Nepal | May 30, 2020

EDITORIAL: Road to safety

The Himalayan Times
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If the money collected from toll tax is utilised well to maintain and repair roads, this can hugely increase the safety of passengers

Come next fiscal, the Road Board Nepal (RBN) will collect toll tax on all highways and road sections across the country where vehicular movement exceeds 900 units per day. The collected amount, according to RBN officials, will be utilised for repair and maintenance of these roads. This move, hence, is right, given the poor road conditions that the country has. Toll tax, however, is not something new that the RBN is planning to introduce. The RBN is currently collecting toll tax on four road sections — the Naubise-Mugling stretch of Prithvi Highway; the Narayangadh-Hetauda and Narayangadh-Butwal stretches of the East-West Highway; and Bhairahawa-Bhumahi section in Rupandehi. The proposal to collect toll tax on other highways and road sections will be tabled during the next board meeting of the RBN. Similarly, the RBN has also got the consent from the Ministry of Finance to increase the toll tax on highways and road sections where currently it is charging vehicles for plying. Once it is implemented, the annual toll tax collection will rise from Rs 100 million at present to Rs 200 million.

Investment in road repair and maintenance has multiple benefits. Bad roads tend to degradation of vehicles and often lead to accidents. Road accidents in Nepal are a major cause of death. So, well-maintained roads could mean saving lots of lives. On top of that, good and well-maintained roads will drastically make road travel comfortable for people. Smooth roads will also shorten travel time. In a country like Nepal where there is no rail network linking the cities and flying is expensive, road travel becomes the only option for people. But lack of timely maintenance of roads has made travelling a cumbersome affair. The Narayangadh-Mugling stretch is one example in recent times. People still dread to travel along the 36-Kilometre stretch, which is under repair for over the last two years. So, collecting toll tax from all highways would result in better maintenance of roads.

However, some caution is required. In Nepal, money collected under different headings often either remains unspent, or only a few portion of is spent for the targeted work. If the money collected from toll tax can be utilised well to maintain and repair roads, this will increase the safety of passengers. According to Nepal Police data, a total of 2,385 persons were killed in 10,178 roads accidents in 2016-17. Similarly, 12,540 were injured, 4,250 critically, in the fiscal year. Road accident stands as a major killer in Nepal. On an average, 1,800 persons die in road accidents across the country every year. Though not all the deaths can be attributed to bad roads, as human (driver’s) negligence is also to blame in part, good and well-maintained roads can certainly save human lives. Similarly, roads in good condition could save millions of rupees spent on repairing vehicles. Bad roads severely affect the lifespan of vehicles. Vehicles in good condition will also mean less pollution. So, charging vehicles plying on the highways and road sections a certain amount of money for the repair and maintenance of roads is a good move. The only concern is the money collected thus should be spent for the right purpose.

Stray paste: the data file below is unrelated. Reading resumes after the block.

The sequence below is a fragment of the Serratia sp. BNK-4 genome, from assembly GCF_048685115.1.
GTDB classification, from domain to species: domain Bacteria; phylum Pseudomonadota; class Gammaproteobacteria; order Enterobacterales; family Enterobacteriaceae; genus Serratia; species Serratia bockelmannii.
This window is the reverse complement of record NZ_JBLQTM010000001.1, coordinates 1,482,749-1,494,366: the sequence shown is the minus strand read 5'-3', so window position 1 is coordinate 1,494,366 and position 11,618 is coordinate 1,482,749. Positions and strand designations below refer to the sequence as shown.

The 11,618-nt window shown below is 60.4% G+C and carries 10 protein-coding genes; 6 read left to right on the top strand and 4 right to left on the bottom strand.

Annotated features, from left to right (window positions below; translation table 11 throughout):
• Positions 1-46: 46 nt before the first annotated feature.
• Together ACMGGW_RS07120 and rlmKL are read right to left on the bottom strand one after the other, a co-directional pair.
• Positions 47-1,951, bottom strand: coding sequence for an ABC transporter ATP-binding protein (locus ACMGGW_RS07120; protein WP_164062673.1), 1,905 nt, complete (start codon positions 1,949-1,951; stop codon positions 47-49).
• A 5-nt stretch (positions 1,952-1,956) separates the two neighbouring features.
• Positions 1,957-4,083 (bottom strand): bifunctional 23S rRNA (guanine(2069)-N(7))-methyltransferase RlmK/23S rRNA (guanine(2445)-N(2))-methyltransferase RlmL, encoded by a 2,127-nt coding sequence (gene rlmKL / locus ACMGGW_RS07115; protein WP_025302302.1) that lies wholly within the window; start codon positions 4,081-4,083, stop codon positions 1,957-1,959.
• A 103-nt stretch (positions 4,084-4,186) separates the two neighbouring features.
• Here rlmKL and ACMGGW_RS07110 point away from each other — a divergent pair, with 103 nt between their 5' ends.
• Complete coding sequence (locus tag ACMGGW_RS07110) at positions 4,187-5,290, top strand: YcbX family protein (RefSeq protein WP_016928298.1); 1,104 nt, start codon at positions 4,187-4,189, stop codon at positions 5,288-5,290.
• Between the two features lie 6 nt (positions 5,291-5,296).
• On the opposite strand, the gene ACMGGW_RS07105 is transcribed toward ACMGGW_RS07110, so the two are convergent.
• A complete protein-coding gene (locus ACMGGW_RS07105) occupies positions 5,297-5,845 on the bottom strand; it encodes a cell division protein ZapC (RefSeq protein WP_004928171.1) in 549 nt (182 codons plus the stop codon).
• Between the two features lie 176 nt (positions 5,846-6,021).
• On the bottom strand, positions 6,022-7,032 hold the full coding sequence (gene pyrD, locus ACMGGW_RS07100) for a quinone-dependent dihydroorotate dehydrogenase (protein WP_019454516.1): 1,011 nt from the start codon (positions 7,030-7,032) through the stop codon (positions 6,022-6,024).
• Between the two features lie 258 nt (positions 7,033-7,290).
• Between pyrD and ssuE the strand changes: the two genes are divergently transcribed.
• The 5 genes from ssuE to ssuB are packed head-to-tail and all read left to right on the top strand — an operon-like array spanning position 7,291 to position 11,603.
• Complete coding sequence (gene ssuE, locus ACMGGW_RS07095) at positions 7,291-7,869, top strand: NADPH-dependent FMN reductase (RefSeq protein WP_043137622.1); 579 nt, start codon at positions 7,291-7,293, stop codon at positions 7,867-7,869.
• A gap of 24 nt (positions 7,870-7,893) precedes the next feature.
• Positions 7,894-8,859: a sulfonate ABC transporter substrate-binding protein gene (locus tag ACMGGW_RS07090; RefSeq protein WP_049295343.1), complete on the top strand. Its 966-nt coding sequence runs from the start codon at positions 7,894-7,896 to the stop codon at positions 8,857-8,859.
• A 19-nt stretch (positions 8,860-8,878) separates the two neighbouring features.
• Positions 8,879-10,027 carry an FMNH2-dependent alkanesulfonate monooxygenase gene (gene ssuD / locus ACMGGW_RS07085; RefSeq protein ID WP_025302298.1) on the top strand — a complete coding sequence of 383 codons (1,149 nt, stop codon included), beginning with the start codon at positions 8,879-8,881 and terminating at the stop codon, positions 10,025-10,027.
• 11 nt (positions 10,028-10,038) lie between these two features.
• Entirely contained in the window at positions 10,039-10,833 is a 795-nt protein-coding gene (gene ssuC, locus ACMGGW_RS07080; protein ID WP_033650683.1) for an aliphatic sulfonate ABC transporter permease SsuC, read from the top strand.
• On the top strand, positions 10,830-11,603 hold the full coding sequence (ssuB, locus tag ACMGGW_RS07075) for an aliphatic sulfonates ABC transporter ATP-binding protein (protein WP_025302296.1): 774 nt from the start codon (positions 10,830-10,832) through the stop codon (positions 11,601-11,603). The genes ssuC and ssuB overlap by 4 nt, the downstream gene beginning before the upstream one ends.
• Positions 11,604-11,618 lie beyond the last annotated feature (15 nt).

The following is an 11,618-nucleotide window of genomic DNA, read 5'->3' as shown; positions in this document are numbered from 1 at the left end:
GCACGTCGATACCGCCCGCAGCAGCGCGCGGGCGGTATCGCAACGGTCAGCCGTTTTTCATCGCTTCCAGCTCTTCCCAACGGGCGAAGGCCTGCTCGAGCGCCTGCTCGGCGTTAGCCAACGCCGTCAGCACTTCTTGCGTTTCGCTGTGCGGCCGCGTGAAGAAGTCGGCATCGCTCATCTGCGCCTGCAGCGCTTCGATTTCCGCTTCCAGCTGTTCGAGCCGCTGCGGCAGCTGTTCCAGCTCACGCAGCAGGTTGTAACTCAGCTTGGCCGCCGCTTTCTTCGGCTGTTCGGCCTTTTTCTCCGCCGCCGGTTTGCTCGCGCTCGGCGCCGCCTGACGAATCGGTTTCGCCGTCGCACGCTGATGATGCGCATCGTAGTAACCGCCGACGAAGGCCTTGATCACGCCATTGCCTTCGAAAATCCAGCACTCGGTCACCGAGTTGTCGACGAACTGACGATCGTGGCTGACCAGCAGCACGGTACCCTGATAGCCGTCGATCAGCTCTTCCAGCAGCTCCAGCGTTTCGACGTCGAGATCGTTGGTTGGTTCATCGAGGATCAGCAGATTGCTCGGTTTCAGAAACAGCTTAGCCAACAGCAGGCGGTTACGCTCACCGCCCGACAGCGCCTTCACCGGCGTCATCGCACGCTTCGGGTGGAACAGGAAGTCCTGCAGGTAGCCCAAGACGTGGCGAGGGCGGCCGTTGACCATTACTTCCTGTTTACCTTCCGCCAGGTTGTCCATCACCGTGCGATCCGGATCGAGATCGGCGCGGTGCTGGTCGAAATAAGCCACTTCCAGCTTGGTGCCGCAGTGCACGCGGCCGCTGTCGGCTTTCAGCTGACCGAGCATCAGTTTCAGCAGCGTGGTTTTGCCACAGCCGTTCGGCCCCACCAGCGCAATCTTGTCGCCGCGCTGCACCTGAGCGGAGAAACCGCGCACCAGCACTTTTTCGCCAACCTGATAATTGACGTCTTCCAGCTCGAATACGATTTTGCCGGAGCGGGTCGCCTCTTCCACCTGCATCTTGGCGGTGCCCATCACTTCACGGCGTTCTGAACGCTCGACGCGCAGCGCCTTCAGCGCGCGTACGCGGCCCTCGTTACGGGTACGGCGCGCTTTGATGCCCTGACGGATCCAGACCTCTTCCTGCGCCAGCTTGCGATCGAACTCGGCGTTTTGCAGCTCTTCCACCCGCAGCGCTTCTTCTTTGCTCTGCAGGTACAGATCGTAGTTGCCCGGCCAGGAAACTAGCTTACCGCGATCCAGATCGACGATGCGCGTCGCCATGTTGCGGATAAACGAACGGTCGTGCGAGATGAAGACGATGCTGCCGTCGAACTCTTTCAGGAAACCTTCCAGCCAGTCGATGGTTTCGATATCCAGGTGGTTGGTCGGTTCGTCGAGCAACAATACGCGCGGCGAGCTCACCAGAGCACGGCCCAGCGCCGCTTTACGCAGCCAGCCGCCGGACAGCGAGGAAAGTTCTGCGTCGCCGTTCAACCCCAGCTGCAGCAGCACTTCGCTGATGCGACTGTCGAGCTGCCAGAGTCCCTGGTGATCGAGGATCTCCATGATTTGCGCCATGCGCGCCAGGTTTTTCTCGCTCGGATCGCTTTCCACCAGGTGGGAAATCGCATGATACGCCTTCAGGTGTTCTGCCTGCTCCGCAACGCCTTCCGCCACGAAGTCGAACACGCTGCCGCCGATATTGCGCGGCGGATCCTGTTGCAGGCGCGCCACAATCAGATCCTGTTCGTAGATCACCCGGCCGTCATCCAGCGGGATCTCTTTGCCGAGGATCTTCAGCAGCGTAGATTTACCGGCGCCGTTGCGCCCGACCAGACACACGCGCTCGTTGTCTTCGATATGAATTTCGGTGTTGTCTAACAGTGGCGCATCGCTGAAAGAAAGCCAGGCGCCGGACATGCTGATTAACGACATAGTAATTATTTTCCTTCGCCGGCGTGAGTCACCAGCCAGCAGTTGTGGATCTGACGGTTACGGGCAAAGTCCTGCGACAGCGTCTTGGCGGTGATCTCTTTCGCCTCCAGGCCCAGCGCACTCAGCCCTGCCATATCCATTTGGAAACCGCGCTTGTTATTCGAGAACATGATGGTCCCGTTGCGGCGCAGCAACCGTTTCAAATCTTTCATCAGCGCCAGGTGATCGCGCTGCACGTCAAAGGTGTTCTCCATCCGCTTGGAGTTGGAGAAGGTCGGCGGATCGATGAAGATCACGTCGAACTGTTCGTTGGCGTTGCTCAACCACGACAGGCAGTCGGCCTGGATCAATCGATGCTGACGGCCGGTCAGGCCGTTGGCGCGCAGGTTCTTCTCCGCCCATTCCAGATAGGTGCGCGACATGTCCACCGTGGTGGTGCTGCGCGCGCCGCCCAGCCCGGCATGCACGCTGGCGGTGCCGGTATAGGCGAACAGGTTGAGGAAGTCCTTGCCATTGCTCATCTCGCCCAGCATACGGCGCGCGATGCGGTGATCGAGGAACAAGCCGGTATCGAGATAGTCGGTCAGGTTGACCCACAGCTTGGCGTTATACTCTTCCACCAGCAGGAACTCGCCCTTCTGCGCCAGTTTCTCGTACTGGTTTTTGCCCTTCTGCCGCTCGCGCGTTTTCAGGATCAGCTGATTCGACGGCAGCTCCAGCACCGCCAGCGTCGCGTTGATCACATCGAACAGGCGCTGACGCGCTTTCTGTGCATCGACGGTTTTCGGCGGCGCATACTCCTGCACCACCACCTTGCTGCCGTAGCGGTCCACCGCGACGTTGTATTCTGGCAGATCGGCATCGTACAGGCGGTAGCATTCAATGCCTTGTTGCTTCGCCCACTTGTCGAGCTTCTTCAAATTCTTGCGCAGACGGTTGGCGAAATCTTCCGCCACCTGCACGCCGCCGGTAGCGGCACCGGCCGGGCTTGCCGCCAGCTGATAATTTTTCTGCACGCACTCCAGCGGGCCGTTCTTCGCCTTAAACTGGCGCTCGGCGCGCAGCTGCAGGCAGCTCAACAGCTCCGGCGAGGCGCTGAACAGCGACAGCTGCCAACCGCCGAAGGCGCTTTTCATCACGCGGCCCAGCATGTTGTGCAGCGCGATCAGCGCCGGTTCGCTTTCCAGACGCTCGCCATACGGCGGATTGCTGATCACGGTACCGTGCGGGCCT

Right move

Mayor of the Jitpur-Simara Sub-Metropolitan City has directed head teachers to improve quality of education in all community schools located inside the sub-metropolis. In a meeting held at Pathalaiya, Bara, Mayor Krishna Poudel told the head teachers of 63 community schools to impart education on par with the private schools. He also told them that his office will conduct a regular inspection of the community schools to ensure that they are providing children with quality education.

This is perhaps the first of such instance that an elected local level official has instructed the head teachers to improve the teaching-learning environment in the schools. It coincides with the recent instruction of the Ministry of Education to all District Education Offices to handover the power they had exercised to municipal authorities. As per the rules, the municipalities can manage the schools, allocate budget to them and even take necessary actions if anything goes wrong in the education sector. The local level can handle education up to Grade XII and even can educate children in their mother tongues. The Ministry’s move is a welcome step. It will help improve quality of education in community schools.


A version of this article appears in print on January 04, 2018 of The Himalayan Times.


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